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Fakes & copies

National Institute of Independent Expertise founded to root out fakes in Russian art market

The organisation, the brainchild of coin collector Vladimir Kazakov and The East European Auction house, aims to ensure that the provenance of a piece has been checked via an unbiased system

A Russian coin collector has teamed up with a Moscow auction house to create the National Institute of Independent Expertise to authenticate antiques on the Russian market, which is plagued by fakes. The organisation launched last month.

Vladimir Kazakov, a coin collector and now the general director of the institute, tells The Art Newspaper that his organisation is unique because it is creating a “completely new product” for the Russian antiques market, adding that each object will be studied by “three independent experts”.

The institute will use state-of-the art equipment, Kazakov says. It has been funded privately, partly by its co-founder, the East European Antique House, an auction house founded by Sergey Unin earlier this year.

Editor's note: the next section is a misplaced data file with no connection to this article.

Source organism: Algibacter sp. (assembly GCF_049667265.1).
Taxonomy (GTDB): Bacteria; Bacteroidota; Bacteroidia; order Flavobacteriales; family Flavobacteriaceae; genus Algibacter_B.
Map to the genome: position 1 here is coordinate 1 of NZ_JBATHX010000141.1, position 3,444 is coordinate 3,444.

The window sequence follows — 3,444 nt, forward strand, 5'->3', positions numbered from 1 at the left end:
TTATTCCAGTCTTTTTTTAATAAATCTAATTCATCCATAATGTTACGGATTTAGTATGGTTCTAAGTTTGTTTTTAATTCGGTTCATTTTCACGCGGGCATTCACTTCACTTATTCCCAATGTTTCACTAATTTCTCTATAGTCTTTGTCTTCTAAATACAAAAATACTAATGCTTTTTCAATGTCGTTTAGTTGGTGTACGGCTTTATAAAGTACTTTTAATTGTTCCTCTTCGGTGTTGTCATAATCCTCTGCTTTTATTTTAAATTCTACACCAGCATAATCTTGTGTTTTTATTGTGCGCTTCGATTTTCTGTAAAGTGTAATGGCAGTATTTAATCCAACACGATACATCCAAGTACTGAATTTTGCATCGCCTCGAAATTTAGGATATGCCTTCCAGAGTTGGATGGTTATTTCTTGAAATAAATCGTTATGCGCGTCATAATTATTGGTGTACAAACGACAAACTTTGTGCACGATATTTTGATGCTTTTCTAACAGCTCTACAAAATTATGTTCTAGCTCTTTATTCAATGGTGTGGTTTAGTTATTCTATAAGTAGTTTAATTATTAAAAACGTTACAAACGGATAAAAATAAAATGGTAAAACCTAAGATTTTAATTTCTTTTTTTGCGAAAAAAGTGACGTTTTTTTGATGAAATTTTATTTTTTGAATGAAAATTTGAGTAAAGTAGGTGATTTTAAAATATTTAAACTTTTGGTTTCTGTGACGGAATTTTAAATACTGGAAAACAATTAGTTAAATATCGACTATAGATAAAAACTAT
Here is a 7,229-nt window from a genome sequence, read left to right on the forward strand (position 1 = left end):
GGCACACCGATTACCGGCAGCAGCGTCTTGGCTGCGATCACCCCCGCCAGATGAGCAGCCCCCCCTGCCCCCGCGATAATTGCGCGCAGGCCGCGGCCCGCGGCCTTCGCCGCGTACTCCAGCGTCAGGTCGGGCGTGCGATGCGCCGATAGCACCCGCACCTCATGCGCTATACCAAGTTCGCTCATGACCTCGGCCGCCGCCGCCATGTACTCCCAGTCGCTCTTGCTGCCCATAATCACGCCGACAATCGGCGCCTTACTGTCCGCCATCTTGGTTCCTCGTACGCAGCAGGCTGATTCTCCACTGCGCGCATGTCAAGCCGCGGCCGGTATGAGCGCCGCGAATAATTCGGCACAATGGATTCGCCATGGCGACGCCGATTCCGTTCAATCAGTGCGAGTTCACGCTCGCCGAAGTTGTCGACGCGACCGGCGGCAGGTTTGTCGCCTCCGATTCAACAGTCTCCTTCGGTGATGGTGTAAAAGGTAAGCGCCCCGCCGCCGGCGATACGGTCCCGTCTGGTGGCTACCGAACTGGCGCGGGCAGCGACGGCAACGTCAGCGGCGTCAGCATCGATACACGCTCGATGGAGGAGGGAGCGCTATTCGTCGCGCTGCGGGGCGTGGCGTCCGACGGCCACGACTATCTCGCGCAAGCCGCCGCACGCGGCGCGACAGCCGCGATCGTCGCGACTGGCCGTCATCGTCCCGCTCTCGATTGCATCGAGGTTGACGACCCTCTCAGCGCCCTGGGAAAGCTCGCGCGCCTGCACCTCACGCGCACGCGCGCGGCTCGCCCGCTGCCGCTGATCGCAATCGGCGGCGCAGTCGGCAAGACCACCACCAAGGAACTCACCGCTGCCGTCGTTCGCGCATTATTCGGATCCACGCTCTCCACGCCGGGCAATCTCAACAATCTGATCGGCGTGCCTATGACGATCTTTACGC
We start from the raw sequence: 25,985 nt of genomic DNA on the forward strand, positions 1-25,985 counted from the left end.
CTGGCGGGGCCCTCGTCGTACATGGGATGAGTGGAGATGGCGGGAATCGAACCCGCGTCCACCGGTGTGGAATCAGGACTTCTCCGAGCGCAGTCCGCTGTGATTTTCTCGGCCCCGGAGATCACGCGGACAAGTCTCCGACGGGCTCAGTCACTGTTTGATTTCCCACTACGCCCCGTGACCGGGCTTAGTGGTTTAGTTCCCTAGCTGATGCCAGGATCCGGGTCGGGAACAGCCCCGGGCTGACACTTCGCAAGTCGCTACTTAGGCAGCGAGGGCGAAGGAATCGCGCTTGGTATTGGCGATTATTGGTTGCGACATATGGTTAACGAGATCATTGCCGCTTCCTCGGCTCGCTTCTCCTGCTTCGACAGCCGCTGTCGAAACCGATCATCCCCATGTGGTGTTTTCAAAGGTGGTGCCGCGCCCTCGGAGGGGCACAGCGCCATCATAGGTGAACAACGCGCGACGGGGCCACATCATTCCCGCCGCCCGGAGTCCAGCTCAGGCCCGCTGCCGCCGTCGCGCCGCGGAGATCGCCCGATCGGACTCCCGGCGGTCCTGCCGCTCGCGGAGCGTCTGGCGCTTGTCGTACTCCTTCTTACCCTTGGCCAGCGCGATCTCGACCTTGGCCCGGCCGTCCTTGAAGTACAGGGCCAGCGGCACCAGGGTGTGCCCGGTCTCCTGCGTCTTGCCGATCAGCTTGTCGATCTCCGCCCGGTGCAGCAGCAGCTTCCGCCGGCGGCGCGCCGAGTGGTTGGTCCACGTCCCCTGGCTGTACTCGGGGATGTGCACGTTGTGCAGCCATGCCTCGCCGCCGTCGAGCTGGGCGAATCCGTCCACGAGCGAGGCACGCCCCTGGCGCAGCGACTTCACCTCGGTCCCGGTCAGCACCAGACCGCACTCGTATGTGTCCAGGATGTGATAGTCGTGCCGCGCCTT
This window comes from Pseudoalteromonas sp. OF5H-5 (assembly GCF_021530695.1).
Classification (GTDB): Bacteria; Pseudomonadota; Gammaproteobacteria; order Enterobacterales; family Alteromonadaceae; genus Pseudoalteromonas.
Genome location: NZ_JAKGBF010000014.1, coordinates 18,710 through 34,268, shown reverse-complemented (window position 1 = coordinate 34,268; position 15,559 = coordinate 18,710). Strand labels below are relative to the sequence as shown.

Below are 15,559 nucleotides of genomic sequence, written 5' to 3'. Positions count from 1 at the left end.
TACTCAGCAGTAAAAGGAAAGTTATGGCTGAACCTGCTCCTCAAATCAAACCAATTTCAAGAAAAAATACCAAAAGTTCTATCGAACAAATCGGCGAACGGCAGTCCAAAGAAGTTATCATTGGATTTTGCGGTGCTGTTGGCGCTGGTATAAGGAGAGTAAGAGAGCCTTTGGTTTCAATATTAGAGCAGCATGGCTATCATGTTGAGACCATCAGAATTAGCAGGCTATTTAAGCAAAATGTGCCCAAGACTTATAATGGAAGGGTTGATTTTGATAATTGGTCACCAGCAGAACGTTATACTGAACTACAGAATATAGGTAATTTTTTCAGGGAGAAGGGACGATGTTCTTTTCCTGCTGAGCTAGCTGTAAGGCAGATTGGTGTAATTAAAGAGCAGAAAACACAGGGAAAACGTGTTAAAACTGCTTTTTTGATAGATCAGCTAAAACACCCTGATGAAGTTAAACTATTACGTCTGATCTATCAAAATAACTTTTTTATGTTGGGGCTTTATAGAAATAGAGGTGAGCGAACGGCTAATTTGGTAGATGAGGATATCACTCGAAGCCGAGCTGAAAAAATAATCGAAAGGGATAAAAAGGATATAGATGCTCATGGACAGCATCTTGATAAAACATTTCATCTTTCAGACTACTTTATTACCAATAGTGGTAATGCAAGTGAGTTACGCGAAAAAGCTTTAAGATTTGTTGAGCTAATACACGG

Kazakov says that, until now, collectors have had to rely on experts who can be manipulated, and that Russian museums are not allowed to participate in the authentication process. The institute will start with coins (Kazakov estimates that half of the objects in this market are fake), but plans to expand to other sectors of the antiques market and, possibly, to paintings. He describes this as the market’s “biggest and most scandalous” area.

In Russia, he says, valuable currency-related objects can sell for more than $200,000. Last year, a Russian collector bought a ruble coin of Tsar Ivan VI, which dates to 1740, for SFr3.6m ($3.9m) at Zürich’s Sincona auction house.

Originally appeared in The Art Newspaper as 'New Russian institute to detect fakes in market'

Appeared in The Art Newspaper Archive, 250 October 2013